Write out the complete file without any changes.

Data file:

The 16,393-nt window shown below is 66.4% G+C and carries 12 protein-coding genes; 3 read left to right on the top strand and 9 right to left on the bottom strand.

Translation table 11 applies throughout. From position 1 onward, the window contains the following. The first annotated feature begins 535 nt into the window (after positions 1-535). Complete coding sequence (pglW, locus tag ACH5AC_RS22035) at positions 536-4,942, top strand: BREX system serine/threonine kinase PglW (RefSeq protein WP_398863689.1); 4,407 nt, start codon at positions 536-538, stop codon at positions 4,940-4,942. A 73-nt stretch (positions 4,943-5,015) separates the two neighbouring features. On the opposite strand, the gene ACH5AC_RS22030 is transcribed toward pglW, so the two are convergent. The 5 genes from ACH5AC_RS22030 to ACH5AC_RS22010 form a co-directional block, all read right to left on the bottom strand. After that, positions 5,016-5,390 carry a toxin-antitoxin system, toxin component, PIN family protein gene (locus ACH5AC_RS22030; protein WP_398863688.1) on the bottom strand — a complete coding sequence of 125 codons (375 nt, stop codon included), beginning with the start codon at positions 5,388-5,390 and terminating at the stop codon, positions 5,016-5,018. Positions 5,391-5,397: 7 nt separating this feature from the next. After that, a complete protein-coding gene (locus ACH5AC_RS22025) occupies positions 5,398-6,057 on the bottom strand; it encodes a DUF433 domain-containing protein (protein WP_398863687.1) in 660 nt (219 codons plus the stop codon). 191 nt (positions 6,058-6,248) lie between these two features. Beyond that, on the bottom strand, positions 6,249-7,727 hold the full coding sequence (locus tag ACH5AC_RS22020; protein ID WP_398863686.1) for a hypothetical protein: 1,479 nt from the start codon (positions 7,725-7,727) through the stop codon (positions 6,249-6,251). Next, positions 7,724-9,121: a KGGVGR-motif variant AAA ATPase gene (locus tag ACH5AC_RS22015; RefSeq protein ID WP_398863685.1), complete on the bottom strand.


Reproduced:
The 16,393-nt window shown below is 66.4% G+C and carries 12 protein-coding genes; 3 read left to right on the top strand and 9 right to left on the bottom strand.

Translation table 11 applies throughout. From position 1 onward, the window contains the following. The first annotated feature begins 535 nt into the window (after positions 1-535). Complete coding sequence (pglW, locus tag ACH5AC_RS22035) at positions 536-4,942, top strand: BREX system serine/threonine kinase PglW (RefSeq protein WP_398863689.1); 4,407 nt, start codon at positions 536-538, stop codon at positions 4,940-4,942. A 73-nt stretch (positions 4,943-5,015) separates the two neighbouring features. On the opposite strand, the gene ACH5AC_RS22030 is transcribed toward pglW, so the two are convergent. The 5 genes from ACH5AC_RS22030 to ACH5AC_RS22010 form a co-directional block, all read right to left on the bottom strand. After that, positions 5,016-5,390 carry a toxin-antitoxin system, toxin component, PIN family protein gene (locus ACH5AC_RS22030; protein WP_398863688.1) on the bottom strand — a complete coding sequence of 125 codons (375 nt, stop codon included), beginning with the start codon at positions 5,388-5,390 and terminating at the stop codon, positions 5,016-5,018. Positions 5,391-5,397: 7 nt separating this feature from the next. After that, a complete protein-coding gene (locus ACH5AC_RS22025) occupies positions 5,398-6,057 on the bottom strand; it encodes a DUF433 domain-containing protein (protein WP_398863687.1) in 660 nt (219 codons plus the stop codon). 191 nt (positions 6,058-6,248) lie between these two features. Beyond that, on the bottom strand, positions 6,249-7,727 hold the full coding sequence (locus tag ACH5AC_RS22020; protein ID WP_398863686.1) for a hypothetical protein: 1,479 nt from the start codon (positions 7,725-7,727) through the stop codon (positions 6,249-6,251). Next, positions 7,724-9,121: a KGGVGR-motif variant AAA ATPase gene (locus tag ACH5AC_RS22015; RefSeq protein ID WP_398863685.1), complete on the bottom strand.